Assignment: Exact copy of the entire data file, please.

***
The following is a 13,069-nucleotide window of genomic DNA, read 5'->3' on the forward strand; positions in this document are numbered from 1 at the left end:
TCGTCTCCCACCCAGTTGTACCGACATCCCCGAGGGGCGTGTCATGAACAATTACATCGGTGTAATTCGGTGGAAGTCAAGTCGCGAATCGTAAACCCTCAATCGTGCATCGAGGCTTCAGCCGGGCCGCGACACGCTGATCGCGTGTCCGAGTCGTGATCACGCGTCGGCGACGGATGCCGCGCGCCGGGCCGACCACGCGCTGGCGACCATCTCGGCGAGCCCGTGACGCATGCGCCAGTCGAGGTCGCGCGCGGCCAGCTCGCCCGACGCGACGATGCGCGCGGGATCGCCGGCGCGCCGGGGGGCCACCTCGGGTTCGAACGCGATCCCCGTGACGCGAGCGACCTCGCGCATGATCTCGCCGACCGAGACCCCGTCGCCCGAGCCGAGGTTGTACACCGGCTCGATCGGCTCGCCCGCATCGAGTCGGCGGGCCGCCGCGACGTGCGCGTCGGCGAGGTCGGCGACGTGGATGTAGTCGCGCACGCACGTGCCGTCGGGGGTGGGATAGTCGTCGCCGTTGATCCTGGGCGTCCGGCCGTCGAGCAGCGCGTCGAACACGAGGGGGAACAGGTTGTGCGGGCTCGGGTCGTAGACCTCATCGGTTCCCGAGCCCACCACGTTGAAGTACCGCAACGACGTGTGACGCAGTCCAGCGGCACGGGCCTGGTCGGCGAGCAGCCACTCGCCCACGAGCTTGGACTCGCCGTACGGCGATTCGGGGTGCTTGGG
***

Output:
The following is a 13,069-nucleotide window of genomic DNA, read 5'->3' on the forward strand; positions in this document are numbered from 1 at the left end:
TCGTCTCCCACCCAGTTGTACCGACATCCCCGAGGGGCGTGTCATGAACAATTACATCGGTGTAATTCGGTGGAAGTCAAGTCGCGAATCGTAAACCCTCAATCGTGCATCGAGGCTTCAGCCGGGCCGCGACACGCTGATCGCGTGTCCGAGTCGTGATCACGCGTCGGCGACGGATGCCGCGCGCCGGGCCGACCACGCGCTGGCGACCATCTCGGCGAGCCCGTGACGCATGCGCCAGTCGAGGTCGCGCGCGGCCAGCTCGCCCGACGCGACGATGCGCGCGGGATCGCCGGCGCGCCGGGGGGCCACCTCGGGTTCGAACGCGATCCCCGTGACGCGAGCGACCTCGCGCATGATCTCGCCGACCGAGACCCCGTCGCCCGAGCCGAGGTTGTACACCGGCTCGATCGGCTCGCCCGCATCGAGTCGGCGGGCCGCCGCGACGTGCGCGTCGGCGAGGTCGGCGACGTGGATGTAGTCGCGCACGCACGTGCCGTCGGGGGTGGGATAGTCGTCGCCGTTGATCCTGGGCGTCCGGCCGTCGAGCAGCGCGTCGAACACGAGGGGGAACAGGTTGTGCGGGCTCGGGTCGTAGACCTCATCGGTTCCCGAGCCCACCACGTTGAAGTACCGCAACGACGTGTGACGCAGTCCAGCGGCACGGGCCTGGTCGGCGAGCAGCCACTCGCCCACGAGCTTGGACTCGCCGTACGGCGATTCGGGGTGCTTGGG